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How Volkswagen is developing the car of the future virtually using HoloLens

Volkswagen is using augmented reality goggles to develop its next-generation of models.

IT LOOKS LIKE something straight out of Back to the Future, but this isn’t science fiction, it’s science fact: Volkswagen is using futuristic hologram projecting glasses to design its cars.

Frank Ostermann heads the Virtual Engineering Lab at Volkswagen in Wolfsburg and in the centre of this lab is a 1:4 scale model of a Golf. Wearing a pair of Microsoft HoloLens mixed-reality goggles Ostermann inspects the Golf and in a manner of seconds, using voice commands and gestures he can change the wheels, replace the rear lights and modify the wing mirrors. Great Scott!

All of this is possible thanks to augmented reality, which could revolutionise the work of automotive engineers and designers.

The HoloLens mixed-reality goggles device is the world’s ‘first fully untethered holographic computer’, developed by Microsoft. The goggles project virtual content onto a physical object through gesture control and voice commands. Engineers and designers need only to point a finger and the HoloLens will project a different paint colour onto the car, install different wheels and modify the fenders. Initially, the Golf is an R-Line model but after a few seconds it becomes an entirely new version.

For Volkswagen, using augmented and virtual reality cuts the time and development costs right down and each step in the process can be made faster and more efficient.

The HoloLens not only projects each design or equipment change directly onto the physical model it also allows several project teams to work at the same time in different places – for example teams from Wolfsburg, Chattanooga and Shanghai. Those working on the car will always have the current design model in view and time-consuming reworking, for example on a clay model, may become a thing of the past.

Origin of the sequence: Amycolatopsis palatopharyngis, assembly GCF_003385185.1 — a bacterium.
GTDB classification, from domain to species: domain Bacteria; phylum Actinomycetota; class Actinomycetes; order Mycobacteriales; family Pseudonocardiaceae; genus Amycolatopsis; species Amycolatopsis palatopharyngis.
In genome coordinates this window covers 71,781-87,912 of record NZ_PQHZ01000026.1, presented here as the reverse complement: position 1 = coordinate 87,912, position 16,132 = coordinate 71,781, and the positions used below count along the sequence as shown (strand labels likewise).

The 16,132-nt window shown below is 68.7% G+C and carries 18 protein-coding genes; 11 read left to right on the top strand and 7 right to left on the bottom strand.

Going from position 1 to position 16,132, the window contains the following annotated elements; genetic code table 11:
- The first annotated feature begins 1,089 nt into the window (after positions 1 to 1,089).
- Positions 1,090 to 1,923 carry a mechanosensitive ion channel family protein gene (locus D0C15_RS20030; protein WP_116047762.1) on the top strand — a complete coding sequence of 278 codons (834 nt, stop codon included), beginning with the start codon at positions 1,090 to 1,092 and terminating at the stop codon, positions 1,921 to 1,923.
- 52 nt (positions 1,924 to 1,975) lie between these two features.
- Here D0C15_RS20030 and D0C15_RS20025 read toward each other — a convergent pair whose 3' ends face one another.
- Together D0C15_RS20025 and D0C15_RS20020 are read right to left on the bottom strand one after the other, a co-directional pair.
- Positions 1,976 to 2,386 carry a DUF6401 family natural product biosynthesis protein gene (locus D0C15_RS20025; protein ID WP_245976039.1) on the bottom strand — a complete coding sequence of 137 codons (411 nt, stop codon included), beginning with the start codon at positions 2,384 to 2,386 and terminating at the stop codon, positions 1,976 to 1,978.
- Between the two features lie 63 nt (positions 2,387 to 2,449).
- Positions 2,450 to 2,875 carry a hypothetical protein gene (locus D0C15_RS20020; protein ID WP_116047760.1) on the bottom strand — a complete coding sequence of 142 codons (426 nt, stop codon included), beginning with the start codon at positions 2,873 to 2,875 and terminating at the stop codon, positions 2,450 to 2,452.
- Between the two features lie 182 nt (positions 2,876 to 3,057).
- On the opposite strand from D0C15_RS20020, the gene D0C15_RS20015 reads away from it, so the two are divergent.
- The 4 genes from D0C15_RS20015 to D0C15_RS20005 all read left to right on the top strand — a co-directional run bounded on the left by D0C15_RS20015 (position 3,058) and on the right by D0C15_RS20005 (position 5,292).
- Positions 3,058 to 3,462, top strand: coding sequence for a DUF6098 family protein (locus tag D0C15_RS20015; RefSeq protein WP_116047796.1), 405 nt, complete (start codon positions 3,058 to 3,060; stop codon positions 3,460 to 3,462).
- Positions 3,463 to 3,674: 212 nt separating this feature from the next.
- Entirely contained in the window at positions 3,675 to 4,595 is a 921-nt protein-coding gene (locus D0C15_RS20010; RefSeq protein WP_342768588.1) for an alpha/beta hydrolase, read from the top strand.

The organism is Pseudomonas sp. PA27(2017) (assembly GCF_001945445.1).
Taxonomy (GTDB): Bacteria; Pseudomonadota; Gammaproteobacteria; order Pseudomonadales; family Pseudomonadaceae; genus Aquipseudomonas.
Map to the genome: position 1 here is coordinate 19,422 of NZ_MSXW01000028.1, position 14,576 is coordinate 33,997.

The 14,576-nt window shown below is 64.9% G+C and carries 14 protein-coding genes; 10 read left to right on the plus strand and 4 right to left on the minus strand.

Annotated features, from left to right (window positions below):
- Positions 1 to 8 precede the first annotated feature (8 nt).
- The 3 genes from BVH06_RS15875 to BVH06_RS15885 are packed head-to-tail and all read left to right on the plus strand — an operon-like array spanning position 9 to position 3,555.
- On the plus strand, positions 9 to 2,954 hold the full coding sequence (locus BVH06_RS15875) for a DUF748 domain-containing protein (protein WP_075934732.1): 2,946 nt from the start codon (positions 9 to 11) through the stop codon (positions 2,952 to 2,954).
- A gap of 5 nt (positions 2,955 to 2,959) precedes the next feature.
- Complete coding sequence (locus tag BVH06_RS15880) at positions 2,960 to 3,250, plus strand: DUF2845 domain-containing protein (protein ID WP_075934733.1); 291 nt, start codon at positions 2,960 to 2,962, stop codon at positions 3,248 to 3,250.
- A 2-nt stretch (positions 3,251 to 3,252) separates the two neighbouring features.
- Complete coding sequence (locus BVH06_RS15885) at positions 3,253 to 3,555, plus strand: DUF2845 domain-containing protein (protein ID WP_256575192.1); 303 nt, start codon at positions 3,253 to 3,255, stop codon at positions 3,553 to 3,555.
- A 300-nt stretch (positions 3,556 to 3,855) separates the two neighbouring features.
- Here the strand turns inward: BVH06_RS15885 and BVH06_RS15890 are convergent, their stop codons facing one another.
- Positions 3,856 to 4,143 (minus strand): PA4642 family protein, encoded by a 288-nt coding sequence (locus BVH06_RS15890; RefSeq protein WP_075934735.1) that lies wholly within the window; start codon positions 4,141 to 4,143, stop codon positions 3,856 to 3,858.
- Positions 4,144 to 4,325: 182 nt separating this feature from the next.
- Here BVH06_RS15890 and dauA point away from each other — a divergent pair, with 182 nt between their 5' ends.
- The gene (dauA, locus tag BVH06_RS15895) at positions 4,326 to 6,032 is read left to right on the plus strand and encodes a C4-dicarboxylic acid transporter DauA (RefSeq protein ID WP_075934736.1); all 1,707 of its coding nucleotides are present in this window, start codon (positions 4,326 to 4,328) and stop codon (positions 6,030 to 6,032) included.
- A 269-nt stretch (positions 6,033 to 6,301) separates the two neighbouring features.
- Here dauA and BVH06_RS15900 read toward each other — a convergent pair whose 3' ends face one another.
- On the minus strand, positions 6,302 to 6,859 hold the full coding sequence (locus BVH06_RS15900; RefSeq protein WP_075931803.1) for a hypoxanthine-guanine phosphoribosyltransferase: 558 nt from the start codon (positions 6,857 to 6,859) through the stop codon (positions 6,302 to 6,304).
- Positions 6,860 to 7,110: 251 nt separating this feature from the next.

“The teams can directly follow and compare minimal changes to the model and then make a decision. This means that they can reach their goal faster,” Ostermann explains.

Ostermann goes on to say:

At Volkswagen, we have been using augmented reality and virtual reality for some time, mainly to obtain a three-dimensional view. We are now taking a major step forward at the Virtual Engineering Lab. We are transforming this technology into a tool for Technical Development. This will allow Volkswagen engineers to work on a virtual vehicle.

Although the Microsoft HoloLens software is still in the trial phase, in the future it will allow Volkswagen to call up its entire model portfolio and present different body versions of a model in all conceivable variants: the developers can then transform a saloon virtually into an SUV, an estate car, a convertible or a coupe. Inconceivable!

“Just a few years ago, this was all science fiction,” says Ostermann. “Now it is clear that this is how we will be developing our next models.”

Perhaps flying cars aren’t as far away as we think.

READ: Dear Driver: Which saloons have the best legroom? >

READ: This dashboard tech will hit the brakes automatically if there’s a pedestrian you haven’t seen >

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